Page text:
On the word cisgender, and labels we use

I’ve been immersed in an online dialogue about the word “cisgender” which I did not realize has been interpreted as an insulting term by some feminists, who object to being labeled without their consent. Ironic, of course, because transgender people have been labeled without their consent since the word “transsexual” first started being used my medical professionals (in 1949, according to Wikipedia, by Magnus Hirshfeld, after the first successful gender reassignment surgery, which took place in 1930.)

Labels are a funny thing. The word homosexual didn’t exist until the 1880s but homosexual and bisexual activity and relationships have existed since the earlier human times. It wasn’t until we started to label “homosexuals” that we needed to then define who wasn’t a homosexual. And then gays, lesbians, bisexuals, queers, dykes, fags, and all the rest of us started to define and re-define ourselves, because it took back power from those who had first defined us.

And we needed to have a term to define people who aren’t gay, lesbian, bisexual, or queer, because linguistically this became easier than saying “non-homosexual people”. So straight and heterosexual were born as labels.

So too is it with transgender people. Transgender people and gender nonconforming people have always existed, but for many years they had to live in silence, without being defined. Even when they had surgery the goal was then to slide back undetected into society without anyone knowing they were transsexual, the first medical label. And then – that is, now, trans and gender nonconforming people are defining and redefining themselves in ways that better fits them.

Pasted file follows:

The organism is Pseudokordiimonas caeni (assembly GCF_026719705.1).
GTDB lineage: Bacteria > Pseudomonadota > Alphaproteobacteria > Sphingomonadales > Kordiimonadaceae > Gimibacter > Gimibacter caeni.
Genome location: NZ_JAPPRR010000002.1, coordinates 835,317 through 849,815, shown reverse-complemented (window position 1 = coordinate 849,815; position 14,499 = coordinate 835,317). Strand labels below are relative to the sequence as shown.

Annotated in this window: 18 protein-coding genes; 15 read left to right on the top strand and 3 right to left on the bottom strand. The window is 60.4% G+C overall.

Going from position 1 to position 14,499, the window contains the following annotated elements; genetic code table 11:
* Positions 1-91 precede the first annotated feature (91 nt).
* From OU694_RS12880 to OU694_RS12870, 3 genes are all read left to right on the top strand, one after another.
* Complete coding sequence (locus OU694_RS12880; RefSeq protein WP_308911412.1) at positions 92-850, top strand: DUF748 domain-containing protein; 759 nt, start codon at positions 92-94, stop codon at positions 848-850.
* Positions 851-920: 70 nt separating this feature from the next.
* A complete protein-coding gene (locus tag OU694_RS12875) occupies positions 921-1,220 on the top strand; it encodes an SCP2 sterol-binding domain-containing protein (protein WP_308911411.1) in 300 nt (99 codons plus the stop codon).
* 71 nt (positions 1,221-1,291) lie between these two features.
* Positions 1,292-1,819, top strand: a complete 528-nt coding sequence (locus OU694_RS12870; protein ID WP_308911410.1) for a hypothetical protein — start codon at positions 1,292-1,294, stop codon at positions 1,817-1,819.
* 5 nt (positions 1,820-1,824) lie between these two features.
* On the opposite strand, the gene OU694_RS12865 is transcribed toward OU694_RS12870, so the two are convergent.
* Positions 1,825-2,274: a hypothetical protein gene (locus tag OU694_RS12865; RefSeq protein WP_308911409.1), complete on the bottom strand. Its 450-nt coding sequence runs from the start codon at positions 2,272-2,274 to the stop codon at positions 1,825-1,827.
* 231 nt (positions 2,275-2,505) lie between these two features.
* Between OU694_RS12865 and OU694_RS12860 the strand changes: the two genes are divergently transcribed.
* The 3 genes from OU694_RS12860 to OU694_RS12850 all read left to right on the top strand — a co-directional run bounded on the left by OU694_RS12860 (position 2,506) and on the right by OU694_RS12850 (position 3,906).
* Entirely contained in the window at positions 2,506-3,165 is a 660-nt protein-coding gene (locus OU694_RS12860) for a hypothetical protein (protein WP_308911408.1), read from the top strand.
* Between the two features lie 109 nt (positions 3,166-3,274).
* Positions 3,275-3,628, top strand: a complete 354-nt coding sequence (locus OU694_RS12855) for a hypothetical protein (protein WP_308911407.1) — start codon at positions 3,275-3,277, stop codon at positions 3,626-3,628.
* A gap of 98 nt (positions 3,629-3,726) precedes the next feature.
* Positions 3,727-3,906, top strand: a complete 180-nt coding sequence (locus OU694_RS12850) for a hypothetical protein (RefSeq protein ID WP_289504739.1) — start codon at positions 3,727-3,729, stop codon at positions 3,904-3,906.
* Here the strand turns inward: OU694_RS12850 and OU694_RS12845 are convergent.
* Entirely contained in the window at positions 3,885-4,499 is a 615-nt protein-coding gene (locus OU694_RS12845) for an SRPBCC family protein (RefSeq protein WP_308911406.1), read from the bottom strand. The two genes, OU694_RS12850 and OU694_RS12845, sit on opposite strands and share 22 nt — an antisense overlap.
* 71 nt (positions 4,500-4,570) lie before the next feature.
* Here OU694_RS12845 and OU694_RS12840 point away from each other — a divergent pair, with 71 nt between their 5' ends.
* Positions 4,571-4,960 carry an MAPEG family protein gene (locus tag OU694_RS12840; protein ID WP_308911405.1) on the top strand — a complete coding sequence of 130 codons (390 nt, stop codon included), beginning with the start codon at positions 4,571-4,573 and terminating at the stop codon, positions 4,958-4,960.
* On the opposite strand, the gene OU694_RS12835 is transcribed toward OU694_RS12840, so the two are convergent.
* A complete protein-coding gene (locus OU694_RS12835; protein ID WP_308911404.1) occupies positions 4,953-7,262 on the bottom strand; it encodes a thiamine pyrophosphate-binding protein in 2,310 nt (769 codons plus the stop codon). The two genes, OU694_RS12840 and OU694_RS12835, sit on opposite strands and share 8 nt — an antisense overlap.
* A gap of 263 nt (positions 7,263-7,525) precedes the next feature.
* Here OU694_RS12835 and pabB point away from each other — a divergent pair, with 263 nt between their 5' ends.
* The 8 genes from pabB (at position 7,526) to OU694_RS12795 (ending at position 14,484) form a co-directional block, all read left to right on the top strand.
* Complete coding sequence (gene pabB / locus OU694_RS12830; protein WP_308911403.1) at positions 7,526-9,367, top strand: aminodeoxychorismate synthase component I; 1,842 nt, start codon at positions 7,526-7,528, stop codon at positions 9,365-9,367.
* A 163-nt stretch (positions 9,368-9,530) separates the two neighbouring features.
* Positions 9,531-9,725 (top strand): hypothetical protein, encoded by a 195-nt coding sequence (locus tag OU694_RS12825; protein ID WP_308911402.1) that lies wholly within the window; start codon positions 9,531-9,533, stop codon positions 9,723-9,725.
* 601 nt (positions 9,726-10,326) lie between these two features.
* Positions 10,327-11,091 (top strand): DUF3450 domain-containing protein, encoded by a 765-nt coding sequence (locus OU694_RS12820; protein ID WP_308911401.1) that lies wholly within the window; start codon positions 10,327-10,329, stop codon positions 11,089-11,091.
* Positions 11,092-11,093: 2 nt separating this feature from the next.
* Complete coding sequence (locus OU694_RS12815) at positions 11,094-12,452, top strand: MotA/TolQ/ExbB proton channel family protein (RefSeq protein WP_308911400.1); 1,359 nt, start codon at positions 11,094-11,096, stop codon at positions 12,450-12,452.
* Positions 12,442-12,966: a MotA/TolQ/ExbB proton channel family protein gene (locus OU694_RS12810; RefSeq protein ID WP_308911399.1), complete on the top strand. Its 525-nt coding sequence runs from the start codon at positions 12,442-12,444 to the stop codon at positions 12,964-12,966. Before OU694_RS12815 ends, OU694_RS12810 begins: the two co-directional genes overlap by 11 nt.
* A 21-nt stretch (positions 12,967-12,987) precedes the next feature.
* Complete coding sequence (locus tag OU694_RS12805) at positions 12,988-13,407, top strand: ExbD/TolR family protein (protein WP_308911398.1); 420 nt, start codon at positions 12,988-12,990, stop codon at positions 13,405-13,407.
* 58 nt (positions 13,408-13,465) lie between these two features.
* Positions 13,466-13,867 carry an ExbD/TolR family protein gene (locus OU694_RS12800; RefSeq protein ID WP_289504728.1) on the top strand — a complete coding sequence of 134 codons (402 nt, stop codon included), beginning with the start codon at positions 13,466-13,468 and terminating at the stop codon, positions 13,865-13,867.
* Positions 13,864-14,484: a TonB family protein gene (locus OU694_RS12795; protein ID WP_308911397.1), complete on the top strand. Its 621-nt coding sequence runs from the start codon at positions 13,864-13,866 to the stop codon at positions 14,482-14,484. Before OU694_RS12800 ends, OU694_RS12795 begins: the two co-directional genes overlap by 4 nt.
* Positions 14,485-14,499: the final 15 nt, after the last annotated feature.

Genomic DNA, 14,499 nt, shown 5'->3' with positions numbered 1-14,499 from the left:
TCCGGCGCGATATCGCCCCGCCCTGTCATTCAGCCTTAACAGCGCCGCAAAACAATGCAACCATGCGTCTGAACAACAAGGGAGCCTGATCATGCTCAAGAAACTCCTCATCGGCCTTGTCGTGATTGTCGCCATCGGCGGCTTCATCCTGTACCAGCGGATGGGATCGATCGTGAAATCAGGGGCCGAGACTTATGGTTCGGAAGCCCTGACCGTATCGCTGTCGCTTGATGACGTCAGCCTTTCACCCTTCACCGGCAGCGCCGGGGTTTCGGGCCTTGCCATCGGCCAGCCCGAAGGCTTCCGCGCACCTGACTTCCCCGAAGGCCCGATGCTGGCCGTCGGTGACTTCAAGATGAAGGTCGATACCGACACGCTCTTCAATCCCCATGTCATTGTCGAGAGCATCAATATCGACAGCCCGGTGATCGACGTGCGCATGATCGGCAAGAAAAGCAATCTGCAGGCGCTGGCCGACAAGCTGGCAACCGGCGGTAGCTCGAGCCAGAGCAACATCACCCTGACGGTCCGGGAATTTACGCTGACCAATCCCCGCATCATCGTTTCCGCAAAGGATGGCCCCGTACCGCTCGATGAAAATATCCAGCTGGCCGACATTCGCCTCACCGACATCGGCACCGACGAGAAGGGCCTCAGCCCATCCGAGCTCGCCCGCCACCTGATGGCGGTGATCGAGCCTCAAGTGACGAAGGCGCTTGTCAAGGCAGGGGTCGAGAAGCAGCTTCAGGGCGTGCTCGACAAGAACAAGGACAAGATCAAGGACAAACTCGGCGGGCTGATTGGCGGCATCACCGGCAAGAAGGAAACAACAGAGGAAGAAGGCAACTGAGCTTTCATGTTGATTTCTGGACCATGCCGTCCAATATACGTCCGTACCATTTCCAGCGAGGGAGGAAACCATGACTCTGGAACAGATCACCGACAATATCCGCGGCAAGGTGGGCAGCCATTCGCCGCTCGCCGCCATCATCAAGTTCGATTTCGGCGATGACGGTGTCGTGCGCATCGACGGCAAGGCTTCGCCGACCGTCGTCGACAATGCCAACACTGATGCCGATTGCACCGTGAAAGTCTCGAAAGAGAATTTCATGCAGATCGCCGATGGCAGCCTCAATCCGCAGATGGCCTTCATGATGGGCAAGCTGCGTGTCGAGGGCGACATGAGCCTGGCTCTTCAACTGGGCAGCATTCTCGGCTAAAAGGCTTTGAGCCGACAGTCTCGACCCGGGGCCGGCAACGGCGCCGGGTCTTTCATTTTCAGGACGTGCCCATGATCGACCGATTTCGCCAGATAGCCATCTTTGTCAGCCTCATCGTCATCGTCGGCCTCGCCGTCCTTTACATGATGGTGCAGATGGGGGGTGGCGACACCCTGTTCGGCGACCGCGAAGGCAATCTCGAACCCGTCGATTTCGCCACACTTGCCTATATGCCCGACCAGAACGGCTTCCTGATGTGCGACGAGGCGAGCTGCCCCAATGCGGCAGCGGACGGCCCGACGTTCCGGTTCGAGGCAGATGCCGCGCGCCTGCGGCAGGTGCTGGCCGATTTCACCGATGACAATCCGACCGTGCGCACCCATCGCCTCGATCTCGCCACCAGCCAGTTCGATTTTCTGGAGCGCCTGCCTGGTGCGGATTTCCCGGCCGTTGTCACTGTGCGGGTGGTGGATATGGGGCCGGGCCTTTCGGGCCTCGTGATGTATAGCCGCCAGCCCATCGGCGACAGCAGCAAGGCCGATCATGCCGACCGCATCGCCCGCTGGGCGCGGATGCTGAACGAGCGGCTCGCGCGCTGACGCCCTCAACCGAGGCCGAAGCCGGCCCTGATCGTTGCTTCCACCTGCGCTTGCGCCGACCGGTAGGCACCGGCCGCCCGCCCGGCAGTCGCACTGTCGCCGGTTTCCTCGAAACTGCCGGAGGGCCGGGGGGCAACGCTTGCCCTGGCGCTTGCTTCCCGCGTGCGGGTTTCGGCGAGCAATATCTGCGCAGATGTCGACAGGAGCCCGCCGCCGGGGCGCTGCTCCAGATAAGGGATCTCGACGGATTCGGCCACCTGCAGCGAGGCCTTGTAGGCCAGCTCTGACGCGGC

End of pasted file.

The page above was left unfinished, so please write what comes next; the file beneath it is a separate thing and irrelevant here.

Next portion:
And so linguistically there is a need for a term to define “non-transgender people”. So cisgender was borne.

I read in one blog post that the objections feminists have to cisgender are in part because some feminists view all of gender as a social construct. I would argue that Kate Bornstein long ago floated the idea that if you expand the definition of transgender to include anyone who has ever transgressed gender, it includes a lot more of us. Including those same feminists.

Gender is a construct. But how we live in the world is important. But so is how we talk to each other and about each other. What labels we use for ourselves is important, but only because it is supposed to enable us talk to each other more easily and get our needs met. We’re missing the point here.

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~ by realsupergirl on July 27, 2017.

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